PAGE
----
Shep Smith reports on anti-Semitic Fox contributor Robert Jeffress, who spoke at the opening of the US embassy in Jerusalem.Smith: "One of the men who gave a prayer before the ceremony in Jerusalem today says he believes all Jews are going to hell"

Fox & Friends hosts blame dead Gazans for being shot by Israeli snipers. Steve Doocy: "The Palestinians were warned they could get hurt if they approached the fence, and they did"

Video: All of Trump's in-person TV interviews in the past year have been with sycophants.

Fox's botched reporting about a deceased border patrol agent makes it into Trump's speech to police officers.

8. From the Late Shows

Weekend Update on Trump Securing Release of American Prisoners - SNL:

John Oliver - Michael Cohen's Essential Consultants:

Michael Avenatti’s Sexy Media Blitz - The Opposition w/ Jordan Klepper:

9. Late Night Jokes for Dems

Rudy Giuliani said that lately Trump has only been eating half the bun on his burgers to be healthier. And also because Trump knows that if he grabs a full bun, he’s going to owe it $130,000. -- Jimmy Fallon

We want to send our best to Melania Trump, who’s doing well after having kidney surgery. When the doctor said she could go home in a few days, she was like, “Let’s not rush it.” -- Jimmy Fallon

A new poll has found that a majority of Americans say that driverless cars will have a big impact on the elderly. Specifically, if they don’t cross the street fast enough. -- Seth Meyers

In other Trump news, according to a new article, most weeknights Donald Trump and Fox News host Sean Hannity have a bedtime phone call with each other. Just when you thought Trump couldn’t be more in love with Fox News. You just know they end every phone call like, “You hang up first, Sean.” “No, you hang up first.” “Well, you didn’t hang up either!” -- James Corden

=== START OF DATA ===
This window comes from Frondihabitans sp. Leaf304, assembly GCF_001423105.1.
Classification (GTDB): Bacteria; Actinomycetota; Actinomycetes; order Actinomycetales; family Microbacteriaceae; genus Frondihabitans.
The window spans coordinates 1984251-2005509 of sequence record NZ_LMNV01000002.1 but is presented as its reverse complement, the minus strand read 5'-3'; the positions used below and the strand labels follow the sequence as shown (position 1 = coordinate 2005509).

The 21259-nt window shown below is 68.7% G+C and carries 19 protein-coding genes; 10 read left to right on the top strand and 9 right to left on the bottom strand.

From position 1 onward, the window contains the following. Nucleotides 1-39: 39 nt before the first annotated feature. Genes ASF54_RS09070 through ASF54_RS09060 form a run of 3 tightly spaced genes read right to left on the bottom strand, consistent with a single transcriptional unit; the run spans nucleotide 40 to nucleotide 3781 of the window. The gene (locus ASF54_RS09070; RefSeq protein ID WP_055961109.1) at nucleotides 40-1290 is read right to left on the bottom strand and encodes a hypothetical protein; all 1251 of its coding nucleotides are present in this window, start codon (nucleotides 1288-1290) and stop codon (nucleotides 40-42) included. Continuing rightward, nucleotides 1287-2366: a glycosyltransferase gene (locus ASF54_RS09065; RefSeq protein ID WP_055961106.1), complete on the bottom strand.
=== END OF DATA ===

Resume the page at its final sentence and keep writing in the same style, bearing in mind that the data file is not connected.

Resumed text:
Three American citizens were released today after being held prisoner in North Korea for as long as two years. But when they found out Donald Trump is the president, they immediately fled back to North Korea. -- Conan O’Brien

Three American hostages detained in North Korea have been set free. Melania Trump asked, “Hey, if you’re freeing hostages, can I go too?” -- Conan O’Brien

It’s pretty crazy that Stormy Daniels’ money could be traced all the way back to Vladimir Putin. In response, Putin said, “Donald can spend allowance however he wants.” -- Jimmy Fallon

President Trump tweeted today that a date and place have been set for his meeting with North Korean leader Kim Jong Un. And for their safety, they decided to have the meeting in a place where you wouldn’t expect to find either of them — in the treadmill section of an L.A. Fitness. -- Seth Meyers

When asked today if he thinks he deserves the Nobel Peace Prize, President Trump responded, “Everybody thinks so, but I would never say it.” Hey, reporters, stop asking him if he thinks he deserves stuff. -- Seth Meyers

This morning, the president went on Twitter to attack the press and in the process, he seemed to admit he believes that any negative news coverage about him is fake. He wrote, “The fake news is working overtime… 90% of the network news coverage about me is negative (fake).” Wait a second — that means Trump thinks 9 percent of news about him is positive. How is that possible? It can’t be, can it? -- James Corden

Trump went on to say that he only gets his news from credible places like “Fox & Friends,” Sean Hannity, and of course, -- James Corden

Yesterday it was revealed that Donald Trump’s personal attorney, Michael Cohen, who made a $130,000 payment to Stormy Daniels, had received half a million dollars from a Russian businessman with ties to Vladimir Putin. This story sounds like a word problem you’d see on a math test: If Michael Cohen received $500,000 from the Russians, but only gave $130,000 to Stormy Daniels, how many years does Michael spend in jail? -- James Corden